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An error in the Explanation of Determination attached to your denial letter can present an opportunity for your Social Security disability attorney to practice some legal jujitsu. The error can be used to support an argument for reversal at the next stage of review. This argument is the most powerful when, but for the error in analysis, the claim should be granted.

For example, I have a new client who recently received his initial denial letter from Social Security. The explanation stated that the claimant cannot do his past work, but concluded that there is other work involving less strenuous lifting that the claimant could perform. That's standard step 5 language.

The problem with that analysis is that this claimant is almost 60 years old. Once you rule out past relevant work, if you limit a 60 year old claimant to jobs with no heavy lifting, that claimant must be found disabled (in the absence of transferable skills or education that leads to direct entry to skilled work) under Social Security's own Medical-Vocational Guidlelines.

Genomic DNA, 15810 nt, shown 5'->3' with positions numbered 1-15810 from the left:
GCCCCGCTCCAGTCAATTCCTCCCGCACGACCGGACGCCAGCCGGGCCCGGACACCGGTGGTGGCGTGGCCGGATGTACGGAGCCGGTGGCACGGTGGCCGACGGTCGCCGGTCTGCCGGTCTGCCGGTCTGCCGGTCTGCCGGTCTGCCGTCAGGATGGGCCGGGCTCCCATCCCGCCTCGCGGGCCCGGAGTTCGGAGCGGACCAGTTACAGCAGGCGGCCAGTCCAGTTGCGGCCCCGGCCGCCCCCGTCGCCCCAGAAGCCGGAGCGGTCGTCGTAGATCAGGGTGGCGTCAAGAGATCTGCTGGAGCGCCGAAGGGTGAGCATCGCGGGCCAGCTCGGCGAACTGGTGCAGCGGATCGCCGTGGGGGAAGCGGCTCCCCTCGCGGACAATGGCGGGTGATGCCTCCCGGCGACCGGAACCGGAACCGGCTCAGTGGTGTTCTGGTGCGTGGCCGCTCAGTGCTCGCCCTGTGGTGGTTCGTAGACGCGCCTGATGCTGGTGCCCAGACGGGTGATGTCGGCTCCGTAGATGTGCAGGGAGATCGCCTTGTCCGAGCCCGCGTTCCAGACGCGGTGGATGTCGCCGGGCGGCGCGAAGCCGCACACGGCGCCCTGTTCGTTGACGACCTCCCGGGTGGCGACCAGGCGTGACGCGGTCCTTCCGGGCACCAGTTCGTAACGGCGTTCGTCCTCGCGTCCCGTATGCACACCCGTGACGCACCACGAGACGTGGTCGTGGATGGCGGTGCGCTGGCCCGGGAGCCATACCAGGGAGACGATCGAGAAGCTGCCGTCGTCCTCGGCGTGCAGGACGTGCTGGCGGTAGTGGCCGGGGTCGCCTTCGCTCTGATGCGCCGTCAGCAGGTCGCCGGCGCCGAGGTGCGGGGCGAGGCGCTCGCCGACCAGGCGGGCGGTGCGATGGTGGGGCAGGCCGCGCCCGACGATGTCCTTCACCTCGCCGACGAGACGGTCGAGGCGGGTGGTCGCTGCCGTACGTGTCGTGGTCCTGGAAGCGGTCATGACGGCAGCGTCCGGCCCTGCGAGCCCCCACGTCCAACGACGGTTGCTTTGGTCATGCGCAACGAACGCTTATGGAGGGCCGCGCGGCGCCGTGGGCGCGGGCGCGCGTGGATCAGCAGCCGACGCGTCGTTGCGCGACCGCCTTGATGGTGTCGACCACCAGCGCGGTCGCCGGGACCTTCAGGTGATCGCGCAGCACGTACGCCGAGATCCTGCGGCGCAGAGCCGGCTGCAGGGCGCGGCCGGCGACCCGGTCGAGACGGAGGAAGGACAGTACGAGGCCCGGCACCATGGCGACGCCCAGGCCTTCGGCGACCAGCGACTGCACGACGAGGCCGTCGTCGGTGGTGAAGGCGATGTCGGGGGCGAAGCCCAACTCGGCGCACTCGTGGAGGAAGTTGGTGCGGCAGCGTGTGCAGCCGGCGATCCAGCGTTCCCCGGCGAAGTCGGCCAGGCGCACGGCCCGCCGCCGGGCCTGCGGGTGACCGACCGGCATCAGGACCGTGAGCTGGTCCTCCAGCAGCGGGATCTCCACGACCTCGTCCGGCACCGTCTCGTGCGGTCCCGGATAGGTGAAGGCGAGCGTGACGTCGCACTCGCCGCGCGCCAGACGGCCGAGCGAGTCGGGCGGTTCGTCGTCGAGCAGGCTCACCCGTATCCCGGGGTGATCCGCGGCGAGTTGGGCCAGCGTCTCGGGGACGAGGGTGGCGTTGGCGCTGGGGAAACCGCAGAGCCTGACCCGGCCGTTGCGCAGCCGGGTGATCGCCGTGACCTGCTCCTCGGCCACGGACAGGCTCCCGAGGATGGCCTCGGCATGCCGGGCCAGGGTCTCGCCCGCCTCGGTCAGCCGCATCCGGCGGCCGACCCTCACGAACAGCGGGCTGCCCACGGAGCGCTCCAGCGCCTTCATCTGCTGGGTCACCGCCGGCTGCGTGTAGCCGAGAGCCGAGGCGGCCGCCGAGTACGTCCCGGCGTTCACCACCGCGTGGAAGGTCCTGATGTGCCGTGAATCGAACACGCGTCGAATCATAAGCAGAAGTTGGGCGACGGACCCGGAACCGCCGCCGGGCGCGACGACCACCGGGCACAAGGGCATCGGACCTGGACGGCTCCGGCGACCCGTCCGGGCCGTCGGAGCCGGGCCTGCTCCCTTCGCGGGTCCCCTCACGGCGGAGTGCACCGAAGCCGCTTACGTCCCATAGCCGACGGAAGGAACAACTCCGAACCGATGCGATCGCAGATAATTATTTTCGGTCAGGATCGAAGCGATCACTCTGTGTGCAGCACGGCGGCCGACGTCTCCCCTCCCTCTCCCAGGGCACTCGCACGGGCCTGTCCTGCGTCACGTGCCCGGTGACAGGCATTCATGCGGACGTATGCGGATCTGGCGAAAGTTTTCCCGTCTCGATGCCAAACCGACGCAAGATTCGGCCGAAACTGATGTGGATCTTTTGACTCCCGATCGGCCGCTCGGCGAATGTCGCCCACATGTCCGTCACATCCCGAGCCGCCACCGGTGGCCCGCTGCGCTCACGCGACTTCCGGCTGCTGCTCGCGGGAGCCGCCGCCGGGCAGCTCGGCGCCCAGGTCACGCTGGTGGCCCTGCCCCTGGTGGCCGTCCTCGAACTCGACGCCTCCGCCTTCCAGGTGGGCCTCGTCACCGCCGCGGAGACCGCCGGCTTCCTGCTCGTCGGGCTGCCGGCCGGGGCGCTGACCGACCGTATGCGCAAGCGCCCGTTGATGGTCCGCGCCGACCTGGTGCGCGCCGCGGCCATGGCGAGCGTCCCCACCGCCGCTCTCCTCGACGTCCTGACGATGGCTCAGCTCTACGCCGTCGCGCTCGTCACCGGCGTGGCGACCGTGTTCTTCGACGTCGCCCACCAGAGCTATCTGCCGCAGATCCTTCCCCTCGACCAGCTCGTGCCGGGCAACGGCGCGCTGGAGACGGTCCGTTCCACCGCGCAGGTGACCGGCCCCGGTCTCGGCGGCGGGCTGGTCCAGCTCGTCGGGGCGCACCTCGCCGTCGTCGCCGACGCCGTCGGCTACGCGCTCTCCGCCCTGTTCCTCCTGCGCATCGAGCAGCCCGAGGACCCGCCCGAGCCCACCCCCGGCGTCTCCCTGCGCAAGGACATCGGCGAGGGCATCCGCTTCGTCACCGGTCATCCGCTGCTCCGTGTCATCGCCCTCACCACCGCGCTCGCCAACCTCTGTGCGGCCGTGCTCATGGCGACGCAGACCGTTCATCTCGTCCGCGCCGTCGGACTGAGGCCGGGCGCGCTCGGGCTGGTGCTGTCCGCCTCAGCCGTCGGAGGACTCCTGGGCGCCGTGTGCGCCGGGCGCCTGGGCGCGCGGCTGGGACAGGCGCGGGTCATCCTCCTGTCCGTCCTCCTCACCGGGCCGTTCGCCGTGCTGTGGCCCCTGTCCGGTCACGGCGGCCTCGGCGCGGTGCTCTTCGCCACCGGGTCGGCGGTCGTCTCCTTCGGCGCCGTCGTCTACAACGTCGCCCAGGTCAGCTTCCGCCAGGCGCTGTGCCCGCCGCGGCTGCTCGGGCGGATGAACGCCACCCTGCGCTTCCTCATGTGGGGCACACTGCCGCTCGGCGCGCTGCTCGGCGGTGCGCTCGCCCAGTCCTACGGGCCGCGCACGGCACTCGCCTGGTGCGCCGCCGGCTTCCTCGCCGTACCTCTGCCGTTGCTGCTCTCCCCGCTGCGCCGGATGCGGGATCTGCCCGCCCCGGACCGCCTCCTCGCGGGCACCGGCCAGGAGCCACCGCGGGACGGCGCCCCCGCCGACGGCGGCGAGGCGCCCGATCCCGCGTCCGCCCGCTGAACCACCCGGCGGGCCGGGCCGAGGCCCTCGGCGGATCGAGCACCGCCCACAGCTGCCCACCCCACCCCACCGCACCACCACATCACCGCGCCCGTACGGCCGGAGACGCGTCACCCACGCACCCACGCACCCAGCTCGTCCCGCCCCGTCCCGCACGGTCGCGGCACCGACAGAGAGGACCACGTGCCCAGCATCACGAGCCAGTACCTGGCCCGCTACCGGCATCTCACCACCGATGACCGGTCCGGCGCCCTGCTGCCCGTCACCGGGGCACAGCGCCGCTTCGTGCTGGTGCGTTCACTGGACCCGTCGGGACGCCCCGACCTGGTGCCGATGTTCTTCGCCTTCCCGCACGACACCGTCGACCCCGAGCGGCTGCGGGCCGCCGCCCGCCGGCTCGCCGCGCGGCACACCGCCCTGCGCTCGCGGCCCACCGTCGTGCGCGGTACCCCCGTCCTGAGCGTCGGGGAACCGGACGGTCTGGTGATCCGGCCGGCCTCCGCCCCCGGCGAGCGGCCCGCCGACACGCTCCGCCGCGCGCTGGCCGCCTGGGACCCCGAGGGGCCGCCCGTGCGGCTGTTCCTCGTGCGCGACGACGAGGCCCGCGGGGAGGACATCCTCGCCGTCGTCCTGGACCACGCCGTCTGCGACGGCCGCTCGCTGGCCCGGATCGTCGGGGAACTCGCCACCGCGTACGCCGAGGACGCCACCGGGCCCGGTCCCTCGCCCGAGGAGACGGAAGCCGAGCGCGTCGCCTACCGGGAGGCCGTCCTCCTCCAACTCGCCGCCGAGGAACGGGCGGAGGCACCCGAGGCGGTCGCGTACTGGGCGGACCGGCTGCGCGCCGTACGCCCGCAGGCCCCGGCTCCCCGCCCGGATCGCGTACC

This claim should be granted. A 60 year old claimant with an unskilled work background grids "disabled" even at the medium exertional level. {correction: actually, not quite. To grid "disabled" at the medium exertional level, a claimant must have an unskilled work background and a limited education or less. See Rule 203.02}

A recent article by Jericho, NY disability attorney Jeffrey Delott started me thinking more about this issue. Jeff wrote that he always highlights the defects in the explanation when he makes an on the record request at the hearing level.  Jeff's blog is always interesting reading, since most of his articles involve actual case stories. The blog also has a spiffy new design.